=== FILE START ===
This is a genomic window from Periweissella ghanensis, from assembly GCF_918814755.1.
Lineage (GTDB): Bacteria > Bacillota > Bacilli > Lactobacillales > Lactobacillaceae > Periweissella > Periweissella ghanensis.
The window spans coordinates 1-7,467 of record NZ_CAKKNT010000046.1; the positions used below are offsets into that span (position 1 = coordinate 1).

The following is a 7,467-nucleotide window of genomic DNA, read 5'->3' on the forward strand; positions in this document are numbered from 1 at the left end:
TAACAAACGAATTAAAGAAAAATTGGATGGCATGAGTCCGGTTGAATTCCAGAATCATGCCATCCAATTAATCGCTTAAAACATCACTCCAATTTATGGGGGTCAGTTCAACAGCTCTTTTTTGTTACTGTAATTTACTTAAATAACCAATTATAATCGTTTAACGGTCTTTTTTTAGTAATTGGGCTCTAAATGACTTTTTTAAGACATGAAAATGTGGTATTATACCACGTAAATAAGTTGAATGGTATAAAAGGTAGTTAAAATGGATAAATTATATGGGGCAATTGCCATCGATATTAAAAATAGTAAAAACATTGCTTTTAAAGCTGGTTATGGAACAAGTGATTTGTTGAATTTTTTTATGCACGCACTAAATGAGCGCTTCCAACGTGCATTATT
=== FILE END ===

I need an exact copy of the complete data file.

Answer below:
This is a genomic window from Periweissella ghanensis, from assembly GCF_918814755.1.
Lineage (GTDB): Bacteria > Bacillota > Bacilli > Lactobacillales > Lactobacillaceae > Periweissella > Periweissella ghanensis.
The window spans coordinates 1-7,467 of record NZ_CAKKNT010000046.1; the positions used below are offsets into that span (position 1 = coordinate 1).

The following is a 7,467-nucleotide window of genomic DNA, read 5'->3' on the forward strand; positions in this document are numbered from 1 at the left end:
TAACAAACGAATTAAAGAAAAATTGGATGGCATGAGTCCGGTTGAATTCCAGAATCATGCCATCCAATTAATCGCTTAAAACATCACTCCAATTTATGGGGGTCAGTTCAACAGCTCTTTTTTGTTACTGTAATTTACTTAAATAACCAATTATAATCGTTTAACGGTCTTTTTTTAGTAATTGGGCTCTAAATGACTTTTTTAAGACATGAAAATGTGGTATTATACCACGTAAATAAGTTGAATGGTATAAAAGGTAGTTAAAATGGATAAATTATATGGGGCAATTGCCATCGATATTAAAAATAGTAAAAACATTGCTTTTAAAGCTGGTTATGGAACAAGTGATTTGTTGAATTTTTTTATGCACGCACTAAATGAGCGCTTCCAACGTGCATTATT